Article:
Wednesday, September 26, 2012

New Brooklyn "Leadership Insitute" Will Educate Babies Starting At 6 Weeks Old

Posted By on Wed, Sep 26, 2012 at 12:01 PM

Think of the success in store for your kids if they start school at 6 weeks old! Think of it!
  • Think of the success in store for your kids if they start school at 6 weeks old! Think of it!

That sounds about right, doesn't it? Sure, they might still be sporting their umbilical stump (ew) but in the ultra-competitive world of New York City, it is essential to get your kids in the game as soon as possible. Even when they're barely human yet, just soft blob-like shapes that almost seem like they'll melt under the pressure of your finger tips.

They sure do smell good at that age though. All starchy and clean. Ah! Babies. Don't you just want to eat their faces off? No, you probably don't.

The New York Times reports on Mayor Bloomberg's announcement of this new type of pre-school, as well as other crucial developments in pre-kindergarten education. The pilot program for children as young as 6 weeks is "known as Educare, [and] will open in Brownsville and serve children between 6 weeks and 5 years old, mimicking schools that have been created in 17 other cities." Bloomberg spoke at a news conference and said that "Our goal is to have every city kid arrive in kindergarten ready and prepared for a lifetime of success." The Times says that "Educare centers around the country are financed by several family foundations, including the Buffett Early Childhood Fund and the Bill and Melinda Gates Foundation, though those sources have not yet been identified as contributors for the city."

The news conference also addressed the issue of the 7,500 NYC children who start kindergarten without any earlier experience in a school setting. City Council Speaker Christine C. Quinn said, "To have 7,500 children out there, not in prekindergarten, is 7,500 children who start off, on the first day of school, at a deficit." Which is true enough, I guess. It is certainly true of those children who are in a stimulation-poor environment. But it is also depressing that what these schools are supplying these kids with are such basic human needs as being held and talked to while maintaining eye contact. It's depressing to think of all those kids who don't have anyone to hold them and read to them and teach them that the sky is blue and the grass is green. Agh. Maybe school for babies is a good thing after all. And not just something to be mocked. Or at least not something to be totally mocked.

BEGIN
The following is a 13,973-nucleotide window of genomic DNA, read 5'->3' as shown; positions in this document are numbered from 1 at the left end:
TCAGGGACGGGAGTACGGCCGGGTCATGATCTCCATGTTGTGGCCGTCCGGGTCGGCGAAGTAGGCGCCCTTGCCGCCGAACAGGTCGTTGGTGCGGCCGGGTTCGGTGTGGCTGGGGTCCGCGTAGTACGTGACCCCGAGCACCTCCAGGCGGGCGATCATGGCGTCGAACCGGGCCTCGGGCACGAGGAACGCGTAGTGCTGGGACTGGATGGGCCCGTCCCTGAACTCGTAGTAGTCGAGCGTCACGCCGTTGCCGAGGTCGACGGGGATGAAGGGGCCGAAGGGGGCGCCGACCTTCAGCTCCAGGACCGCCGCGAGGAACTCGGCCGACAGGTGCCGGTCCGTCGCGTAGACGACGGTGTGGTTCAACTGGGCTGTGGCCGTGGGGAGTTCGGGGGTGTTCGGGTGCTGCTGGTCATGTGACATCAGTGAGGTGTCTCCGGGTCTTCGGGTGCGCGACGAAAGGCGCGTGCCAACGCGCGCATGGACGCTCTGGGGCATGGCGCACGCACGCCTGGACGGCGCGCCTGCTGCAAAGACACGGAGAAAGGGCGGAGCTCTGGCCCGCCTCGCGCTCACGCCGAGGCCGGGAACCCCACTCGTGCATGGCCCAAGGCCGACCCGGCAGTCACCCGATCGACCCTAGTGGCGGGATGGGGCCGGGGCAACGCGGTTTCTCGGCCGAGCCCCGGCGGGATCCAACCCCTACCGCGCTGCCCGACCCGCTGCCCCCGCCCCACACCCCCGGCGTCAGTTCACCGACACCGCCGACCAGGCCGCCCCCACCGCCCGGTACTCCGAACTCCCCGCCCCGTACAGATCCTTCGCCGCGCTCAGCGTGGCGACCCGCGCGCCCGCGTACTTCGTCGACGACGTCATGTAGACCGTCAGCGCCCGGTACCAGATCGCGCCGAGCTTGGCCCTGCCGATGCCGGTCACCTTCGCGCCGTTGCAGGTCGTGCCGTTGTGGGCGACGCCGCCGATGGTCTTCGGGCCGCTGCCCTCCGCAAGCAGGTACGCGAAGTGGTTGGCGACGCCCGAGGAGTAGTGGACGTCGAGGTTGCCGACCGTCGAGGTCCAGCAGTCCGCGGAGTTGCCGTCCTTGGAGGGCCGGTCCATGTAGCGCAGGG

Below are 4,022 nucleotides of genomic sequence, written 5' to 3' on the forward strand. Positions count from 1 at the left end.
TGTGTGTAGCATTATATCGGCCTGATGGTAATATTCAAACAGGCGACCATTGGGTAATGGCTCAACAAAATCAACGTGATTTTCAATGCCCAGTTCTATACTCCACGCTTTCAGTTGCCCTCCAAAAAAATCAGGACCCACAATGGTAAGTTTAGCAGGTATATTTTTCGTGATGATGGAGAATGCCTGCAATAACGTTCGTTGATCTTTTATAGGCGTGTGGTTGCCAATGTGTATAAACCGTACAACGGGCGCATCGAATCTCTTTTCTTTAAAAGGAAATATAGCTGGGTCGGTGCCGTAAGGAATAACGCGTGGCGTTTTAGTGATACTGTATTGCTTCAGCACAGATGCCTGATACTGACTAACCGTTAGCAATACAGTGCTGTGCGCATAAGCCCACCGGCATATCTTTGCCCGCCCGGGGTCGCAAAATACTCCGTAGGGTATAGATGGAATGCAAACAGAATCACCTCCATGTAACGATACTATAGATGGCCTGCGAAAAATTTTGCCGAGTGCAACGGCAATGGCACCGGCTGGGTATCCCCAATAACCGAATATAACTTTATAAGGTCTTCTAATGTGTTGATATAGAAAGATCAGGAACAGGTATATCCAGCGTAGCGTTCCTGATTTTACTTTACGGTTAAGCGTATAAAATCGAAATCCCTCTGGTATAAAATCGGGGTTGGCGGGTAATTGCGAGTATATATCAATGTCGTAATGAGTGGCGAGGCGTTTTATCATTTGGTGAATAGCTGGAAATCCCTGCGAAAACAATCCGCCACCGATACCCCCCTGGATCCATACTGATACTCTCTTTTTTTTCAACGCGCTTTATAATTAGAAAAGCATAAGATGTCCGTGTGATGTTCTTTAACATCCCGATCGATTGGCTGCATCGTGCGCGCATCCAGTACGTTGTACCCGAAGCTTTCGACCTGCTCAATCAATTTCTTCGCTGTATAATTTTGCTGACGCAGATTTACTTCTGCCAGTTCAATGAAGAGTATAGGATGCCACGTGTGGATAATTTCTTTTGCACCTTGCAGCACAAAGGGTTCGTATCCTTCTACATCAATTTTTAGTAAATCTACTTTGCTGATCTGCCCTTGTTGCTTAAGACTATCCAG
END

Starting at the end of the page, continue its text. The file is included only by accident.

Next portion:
Anyway, study math, kids. It's the key to the universe.

Follow Kristin Iversen on twitter @kmiversen

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About The Author

Kristin Iversen

Kristin Iversen

Bio:
Kristin Iversen is the Managing Editor at Brooklyn Magazine and the L Magazine. She has been described as "a hipster buzzword made flesh." This seems pretty accurate.

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